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First off today, Eriq Gardner at The Hollywood Reporter Esquire reports that Arkansas Governor and U.S. Presidential candidate Mike Huckabee has responded to a lawsuit against him one this use of Survivor’s song Eye of the Tiger at a rally held in honor of Kentucky clerk Kim Davis. In his response, Huckabee claims that the rally was a “religious assembly” and should be exempt from owing royalties or paying damages.
Huckabee was sued by Rude Music, which is owned by Survivor frontman Frankie Sullivan over his use of the song. Huckabee played the song as part of a rally celebrating the release of Davis, who had been released from jail for refusing to issue marriage licenses to same-sex couples. Sullivan said he did not approve of the use of the song and filed a lawsuit, seeking damages for copyright infringement.
In addition to claiming the rally was a religious assembly, Huckabee is also arguing fair use and, furthermore, claiming that he nor his campaign were involved in event.
Next up today, Martyn Williams at PCWorld reports that Netflix has announced it will be “evolving” its technical protections and will soon begin blocking proxy users who attempt to gain access to Netflix works not available in their country.
Netflix has long maintained region differences as licenses and agreements for content are often country-specific. However, It has not taken steps to enforce those restrictions on users, making it simple for users in one country to use a proxy or a VPN to access another nation’s Netflix content.
The announcement comes after Netflix expanded its service to an additional 130 countries, making it available in nearly the entire world. However, since much of the world has a very limited library compared to the United States, it’s likely that demand for access to U.S. Netflix will not subside.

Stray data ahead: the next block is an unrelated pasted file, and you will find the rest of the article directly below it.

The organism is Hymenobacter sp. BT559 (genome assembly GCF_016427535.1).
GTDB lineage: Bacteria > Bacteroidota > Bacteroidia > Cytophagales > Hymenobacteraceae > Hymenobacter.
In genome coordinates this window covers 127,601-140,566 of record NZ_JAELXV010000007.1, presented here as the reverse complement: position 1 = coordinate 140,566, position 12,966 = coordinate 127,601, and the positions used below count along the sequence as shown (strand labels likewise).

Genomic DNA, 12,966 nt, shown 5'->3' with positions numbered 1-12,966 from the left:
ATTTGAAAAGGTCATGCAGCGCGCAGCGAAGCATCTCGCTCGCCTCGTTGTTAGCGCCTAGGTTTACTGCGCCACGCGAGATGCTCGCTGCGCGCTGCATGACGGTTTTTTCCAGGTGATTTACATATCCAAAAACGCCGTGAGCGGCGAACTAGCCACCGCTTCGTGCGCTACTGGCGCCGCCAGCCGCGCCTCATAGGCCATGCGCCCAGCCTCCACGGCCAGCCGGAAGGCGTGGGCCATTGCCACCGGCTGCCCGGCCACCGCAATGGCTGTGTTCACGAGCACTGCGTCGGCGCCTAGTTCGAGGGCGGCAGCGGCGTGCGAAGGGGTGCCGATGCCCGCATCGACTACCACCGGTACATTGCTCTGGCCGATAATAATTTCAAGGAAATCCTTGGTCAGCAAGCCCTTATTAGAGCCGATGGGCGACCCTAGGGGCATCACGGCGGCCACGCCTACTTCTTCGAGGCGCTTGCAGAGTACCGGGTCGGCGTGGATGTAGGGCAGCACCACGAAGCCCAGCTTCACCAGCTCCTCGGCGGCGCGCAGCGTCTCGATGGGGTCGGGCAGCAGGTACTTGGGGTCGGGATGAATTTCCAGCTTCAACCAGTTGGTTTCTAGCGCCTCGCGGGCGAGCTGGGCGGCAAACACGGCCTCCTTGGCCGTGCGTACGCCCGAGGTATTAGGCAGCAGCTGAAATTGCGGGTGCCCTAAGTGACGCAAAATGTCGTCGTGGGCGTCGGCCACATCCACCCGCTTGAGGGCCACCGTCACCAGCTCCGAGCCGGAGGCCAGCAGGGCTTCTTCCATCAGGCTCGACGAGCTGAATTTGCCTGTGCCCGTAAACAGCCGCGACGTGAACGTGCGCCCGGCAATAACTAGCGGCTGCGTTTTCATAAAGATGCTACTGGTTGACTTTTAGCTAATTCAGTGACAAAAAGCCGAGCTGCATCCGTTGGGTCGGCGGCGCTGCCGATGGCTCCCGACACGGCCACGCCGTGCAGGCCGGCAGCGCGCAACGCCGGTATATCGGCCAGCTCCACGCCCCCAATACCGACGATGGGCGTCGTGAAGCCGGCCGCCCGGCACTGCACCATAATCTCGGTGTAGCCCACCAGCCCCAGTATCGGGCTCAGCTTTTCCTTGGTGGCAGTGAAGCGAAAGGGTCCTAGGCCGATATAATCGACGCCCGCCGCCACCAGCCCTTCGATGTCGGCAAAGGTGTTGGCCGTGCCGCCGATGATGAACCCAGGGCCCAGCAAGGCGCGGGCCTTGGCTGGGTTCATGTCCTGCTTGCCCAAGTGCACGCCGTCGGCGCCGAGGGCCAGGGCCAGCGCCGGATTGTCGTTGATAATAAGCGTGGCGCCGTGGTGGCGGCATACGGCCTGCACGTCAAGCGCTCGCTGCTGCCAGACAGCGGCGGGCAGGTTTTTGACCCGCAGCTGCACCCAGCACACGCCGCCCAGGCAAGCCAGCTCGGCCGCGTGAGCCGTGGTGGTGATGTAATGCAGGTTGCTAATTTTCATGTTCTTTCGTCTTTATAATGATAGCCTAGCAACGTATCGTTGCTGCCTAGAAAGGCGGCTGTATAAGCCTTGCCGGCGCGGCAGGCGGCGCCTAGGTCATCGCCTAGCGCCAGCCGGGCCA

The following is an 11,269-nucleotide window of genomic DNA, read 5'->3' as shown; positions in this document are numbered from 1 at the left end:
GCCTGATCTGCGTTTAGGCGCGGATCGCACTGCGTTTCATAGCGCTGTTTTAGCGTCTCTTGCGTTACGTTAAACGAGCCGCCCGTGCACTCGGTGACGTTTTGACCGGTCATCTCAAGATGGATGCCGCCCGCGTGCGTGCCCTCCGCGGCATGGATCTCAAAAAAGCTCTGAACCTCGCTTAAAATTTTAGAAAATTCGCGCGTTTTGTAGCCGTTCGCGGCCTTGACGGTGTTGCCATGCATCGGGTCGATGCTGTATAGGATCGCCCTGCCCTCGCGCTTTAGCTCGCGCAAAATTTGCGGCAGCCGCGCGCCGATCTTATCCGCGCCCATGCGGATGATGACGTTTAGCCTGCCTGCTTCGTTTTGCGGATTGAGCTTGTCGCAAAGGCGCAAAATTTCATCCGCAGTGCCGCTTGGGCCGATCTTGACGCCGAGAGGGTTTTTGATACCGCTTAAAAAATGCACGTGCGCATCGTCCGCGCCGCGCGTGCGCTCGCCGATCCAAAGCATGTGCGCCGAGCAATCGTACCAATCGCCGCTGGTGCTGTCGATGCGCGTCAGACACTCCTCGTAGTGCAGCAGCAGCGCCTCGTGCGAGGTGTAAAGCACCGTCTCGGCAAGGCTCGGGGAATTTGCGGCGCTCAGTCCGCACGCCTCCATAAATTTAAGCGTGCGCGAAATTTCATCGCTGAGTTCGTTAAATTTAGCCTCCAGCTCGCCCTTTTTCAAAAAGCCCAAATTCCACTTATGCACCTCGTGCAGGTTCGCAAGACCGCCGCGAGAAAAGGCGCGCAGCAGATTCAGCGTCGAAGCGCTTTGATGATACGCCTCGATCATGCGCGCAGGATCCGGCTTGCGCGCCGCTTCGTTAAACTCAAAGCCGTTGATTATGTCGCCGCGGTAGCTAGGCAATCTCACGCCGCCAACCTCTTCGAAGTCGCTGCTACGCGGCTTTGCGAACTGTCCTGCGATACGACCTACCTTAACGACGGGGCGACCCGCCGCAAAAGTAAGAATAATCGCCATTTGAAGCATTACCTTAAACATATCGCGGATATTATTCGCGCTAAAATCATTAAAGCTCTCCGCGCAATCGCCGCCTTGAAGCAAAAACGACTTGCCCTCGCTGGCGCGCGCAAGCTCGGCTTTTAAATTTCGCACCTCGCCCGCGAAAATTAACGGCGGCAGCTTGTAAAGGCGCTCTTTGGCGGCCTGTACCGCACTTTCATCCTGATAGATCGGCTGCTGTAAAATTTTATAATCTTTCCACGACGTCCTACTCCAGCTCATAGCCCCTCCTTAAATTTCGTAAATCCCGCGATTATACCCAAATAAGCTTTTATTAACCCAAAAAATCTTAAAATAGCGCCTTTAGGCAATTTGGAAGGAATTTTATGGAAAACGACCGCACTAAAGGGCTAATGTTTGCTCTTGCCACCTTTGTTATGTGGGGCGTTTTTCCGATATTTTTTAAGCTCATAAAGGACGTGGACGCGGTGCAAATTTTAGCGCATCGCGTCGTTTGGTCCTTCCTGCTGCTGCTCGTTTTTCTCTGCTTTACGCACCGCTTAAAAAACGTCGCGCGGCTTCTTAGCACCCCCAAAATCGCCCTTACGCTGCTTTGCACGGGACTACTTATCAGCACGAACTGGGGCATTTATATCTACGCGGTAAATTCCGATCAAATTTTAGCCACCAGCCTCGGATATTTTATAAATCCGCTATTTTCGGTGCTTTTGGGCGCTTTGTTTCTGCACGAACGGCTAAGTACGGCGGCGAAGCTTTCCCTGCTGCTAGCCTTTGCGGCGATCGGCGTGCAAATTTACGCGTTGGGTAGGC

Finally today, Reuters is reporting that U.K. company Zaha Hadid Architects (ZHA) has declined to sign over the copyrights in their plans for the 2020 Tokyo Olympics Stadium, setting up a possible showdown for the copyright of the plans and for alleged unpaid work.
The dispute focuses on the Olympics Stadium to be built for the 2020 games in Tokyo. ZHA had submitted a plan for the stadium but it was met with controversy both due to its cost and a belief it didn’t blend in well with the surrounding area. A competing design by Japanese architect Kengo Kuma was instead chosen but, according to ZHA, the Japanese Sport Council (JSC) is still obligated to pay them for the work that’s already been done.
The JSC sent a written request to amend their contract with ZHA, asking ZHA to turn over their copyright in the stadium in order to receive the final outstanding payment. However, ZHA has rejected that request as well as another request that would have barred them from providing information or comment on the project. The JSC has not commented on how they will respond.
That’s it for the three count today. We will be back tomorrow with three more copyright links. If you have a link that you want to suggest a link for the column or have any proposals to make it better. Feel free to leave a comment or send me an email. I hope to hear from you.